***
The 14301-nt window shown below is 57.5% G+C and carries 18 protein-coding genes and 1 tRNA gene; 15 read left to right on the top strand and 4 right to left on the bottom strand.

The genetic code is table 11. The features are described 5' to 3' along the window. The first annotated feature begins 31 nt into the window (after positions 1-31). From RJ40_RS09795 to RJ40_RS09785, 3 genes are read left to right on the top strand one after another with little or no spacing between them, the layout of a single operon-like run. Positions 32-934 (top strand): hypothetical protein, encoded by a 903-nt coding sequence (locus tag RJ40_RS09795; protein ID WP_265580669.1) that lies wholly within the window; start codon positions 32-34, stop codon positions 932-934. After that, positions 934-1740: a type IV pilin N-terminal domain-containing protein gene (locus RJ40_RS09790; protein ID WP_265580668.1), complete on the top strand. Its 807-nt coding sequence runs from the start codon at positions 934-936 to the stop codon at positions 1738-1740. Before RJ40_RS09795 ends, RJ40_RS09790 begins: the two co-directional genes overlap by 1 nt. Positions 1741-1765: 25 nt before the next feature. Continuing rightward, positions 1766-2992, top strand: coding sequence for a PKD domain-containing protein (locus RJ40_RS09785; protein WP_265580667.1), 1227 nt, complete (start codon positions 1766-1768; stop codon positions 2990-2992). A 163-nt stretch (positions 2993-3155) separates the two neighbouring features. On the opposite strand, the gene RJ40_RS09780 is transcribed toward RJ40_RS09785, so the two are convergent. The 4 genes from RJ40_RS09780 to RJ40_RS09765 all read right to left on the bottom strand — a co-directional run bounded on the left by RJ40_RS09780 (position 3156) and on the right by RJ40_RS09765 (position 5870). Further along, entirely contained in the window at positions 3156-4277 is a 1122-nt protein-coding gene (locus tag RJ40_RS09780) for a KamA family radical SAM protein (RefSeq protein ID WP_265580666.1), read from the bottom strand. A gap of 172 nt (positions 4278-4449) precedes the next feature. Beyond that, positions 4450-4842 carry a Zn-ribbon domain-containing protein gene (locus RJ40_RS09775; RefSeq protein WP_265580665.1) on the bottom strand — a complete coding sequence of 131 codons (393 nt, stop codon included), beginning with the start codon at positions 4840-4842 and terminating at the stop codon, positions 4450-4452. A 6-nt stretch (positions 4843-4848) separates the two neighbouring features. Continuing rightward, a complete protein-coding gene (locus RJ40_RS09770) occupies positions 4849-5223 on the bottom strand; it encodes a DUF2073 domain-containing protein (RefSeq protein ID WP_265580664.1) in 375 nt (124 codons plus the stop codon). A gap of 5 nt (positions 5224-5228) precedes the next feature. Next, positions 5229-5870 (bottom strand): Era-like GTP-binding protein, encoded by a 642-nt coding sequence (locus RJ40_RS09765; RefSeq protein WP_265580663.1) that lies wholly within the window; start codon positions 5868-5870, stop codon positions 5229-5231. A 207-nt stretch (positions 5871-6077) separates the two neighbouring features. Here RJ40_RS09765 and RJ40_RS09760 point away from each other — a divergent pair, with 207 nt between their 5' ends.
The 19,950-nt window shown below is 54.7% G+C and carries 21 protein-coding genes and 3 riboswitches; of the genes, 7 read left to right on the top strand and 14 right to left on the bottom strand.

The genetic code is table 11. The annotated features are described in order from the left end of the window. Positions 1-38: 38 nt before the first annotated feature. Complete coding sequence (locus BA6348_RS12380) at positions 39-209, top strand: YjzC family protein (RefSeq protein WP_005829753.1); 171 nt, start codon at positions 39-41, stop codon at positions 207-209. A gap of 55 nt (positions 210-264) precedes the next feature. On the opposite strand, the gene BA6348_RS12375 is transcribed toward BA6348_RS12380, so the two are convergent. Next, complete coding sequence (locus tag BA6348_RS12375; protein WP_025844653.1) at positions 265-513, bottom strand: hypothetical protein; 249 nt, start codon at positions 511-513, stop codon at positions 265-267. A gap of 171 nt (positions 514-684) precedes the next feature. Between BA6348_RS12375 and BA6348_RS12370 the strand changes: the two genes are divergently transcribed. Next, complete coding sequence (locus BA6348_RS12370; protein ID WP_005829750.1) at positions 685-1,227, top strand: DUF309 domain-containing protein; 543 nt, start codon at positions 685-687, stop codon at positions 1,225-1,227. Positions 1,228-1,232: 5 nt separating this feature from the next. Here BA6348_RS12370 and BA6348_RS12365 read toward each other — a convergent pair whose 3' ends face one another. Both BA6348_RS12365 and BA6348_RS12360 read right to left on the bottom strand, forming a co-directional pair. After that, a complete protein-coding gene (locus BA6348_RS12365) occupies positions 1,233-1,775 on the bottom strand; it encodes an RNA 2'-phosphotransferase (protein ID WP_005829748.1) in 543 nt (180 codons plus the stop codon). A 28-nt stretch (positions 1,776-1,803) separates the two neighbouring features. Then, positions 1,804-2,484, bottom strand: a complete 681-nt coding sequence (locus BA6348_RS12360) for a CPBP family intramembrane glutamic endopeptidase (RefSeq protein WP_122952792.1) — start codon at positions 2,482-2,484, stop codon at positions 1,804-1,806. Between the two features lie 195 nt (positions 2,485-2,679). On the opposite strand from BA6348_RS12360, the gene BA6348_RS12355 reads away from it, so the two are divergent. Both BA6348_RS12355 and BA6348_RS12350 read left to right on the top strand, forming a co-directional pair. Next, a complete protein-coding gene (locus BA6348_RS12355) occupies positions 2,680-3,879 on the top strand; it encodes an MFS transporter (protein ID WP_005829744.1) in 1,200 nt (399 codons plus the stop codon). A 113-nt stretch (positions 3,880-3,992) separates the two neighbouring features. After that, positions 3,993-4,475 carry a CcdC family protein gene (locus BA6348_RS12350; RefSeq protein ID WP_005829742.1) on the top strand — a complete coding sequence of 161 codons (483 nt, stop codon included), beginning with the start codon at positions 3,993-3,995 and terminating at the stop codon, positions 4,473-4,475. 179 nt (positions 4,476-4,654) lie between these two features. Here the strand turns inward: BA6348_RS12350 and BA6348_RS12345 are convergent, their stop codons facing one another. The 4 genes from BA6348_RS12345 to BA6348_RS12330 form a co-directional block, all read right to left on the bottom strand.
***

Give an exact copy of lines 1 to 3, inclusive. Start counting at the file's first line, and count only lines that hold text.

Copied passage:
The 14301-nt window shown below is 57.5% G+C and carries 18 protein-coding genes and 1 tRNA gene; 15 read left to right on the top strand and 4 right to left on the bottom strand.

The genetic code is table 11. The features are described 5' to 3' along the window. The first annotated feature begins 31 nt into the window (after positions 1-31). From RJ40_RS09795 to RJ40_RS09785, 3 genes are read left to right on the top strand one after another with little or no spacing between them, the layout of a single operon-like run. Positions 32-934 (top strand): hypothetical protein, encoded by a 903-nt coding sequence (locus tag RJ40_RS09795; protein ID WP_265580669.1) that lies wholly within the window; start codon positions 32-34, stop codon positions 932-934. After that, positions 934-1740: a type IV pilin N-terminal domain-containing protein gene (locus RJ40_RS09790; protein ID WP_265580668.1), complete on the top strand. Its 807-nt coding sequence runs from the start codon at positions 934-936 to the stop codon at positions 1738-1740. Before RJ40_RS09795 ends, RJ40_RS09790 begins: the two co-directional genes overlap by 1 nt. Positions 1741-1765: 25 nt before the next feature. Continuing rightward, positions 1766-2992, top strand: coding sequence for a PKD domain-containing protein (locus RJ40_RS09785; protein WP_265580667.1), 1227 nt, complete (start codon positions 1766-1768; stop codon positions 2990-2992). A 163-nt stretch (positions 2993-3155) separates the two neighbouring features. On the opposite strand, the gene RJ40_RS09780 is transcribed toward RJ40_RS09785, so the two are convergent. The 4 genes from RJ40_RS09780 to RJ40_RS09765 all read right to left on the bottom strand — a co-directional run bounded on the left by RJ40_RS09780 (position 3156) and on the right by RJ40_RS09765 (position 5870). Further along, entirely contained in the window at positions 3156-4277 is a 1122-nt protein-coding gene (locus tag RJ40_RS09780) for a KamA family radical SAM protein (RefSeq protein ID WP_265580666.1), read from the bottom strand. A gap of 172 nt (positions 4278-4449) precedes the next feature. Beyond that, positions 4450-4842 carry a Zn-ribbon domain-containing protein gene (locus RJ40_RS09775; RefSeq protein WP_265580665.1) on the bottom strand — a complete coding sequence of 131 codons (393 nt, stop codon included), beginning with the start codon at positions 4840-4842 and terminating at the stop codon, positions 4450-4452. A 6-nt stretch (positions 4843-4848) separates the two neighbouring features. Continuing rightward, a complete protein-coding gene (locus RJ40_RS09770) occupies positions 4849-5223 on the bottom strand; it encodes a DUF2073 domain-containing protein (RefSeq protein ID WP_265580664.1) in 375 nt (124 codons plus the stop codon). A gap of 5 nt (positions 5224-5228) precedes the next feature. Next, positions 5229-5870 (bottom strand): Era-like GTP-binding protein, encoded by a 642-nt coding sequence (locus RJ40_RS09765; RefSeq protein WP_265580663.1) that lies wholly within the window; start codon positions 5868-5870, stop codon positions 5229-5231. A 207-nt stretch (positions 5871-6077) separates the two neighbouring features. Here RJ40_RS09765 and RJ40_RS09760 point away from each other — a divergent pair, with 207 nt between their 5' ends.
The 19,950-nt window shown below is 54.7% G+C and carries 21 protein-coding genes and 3 riboswitches; of the genes, 7 read left to right on the top strand and 14 right to left on the bottom strand.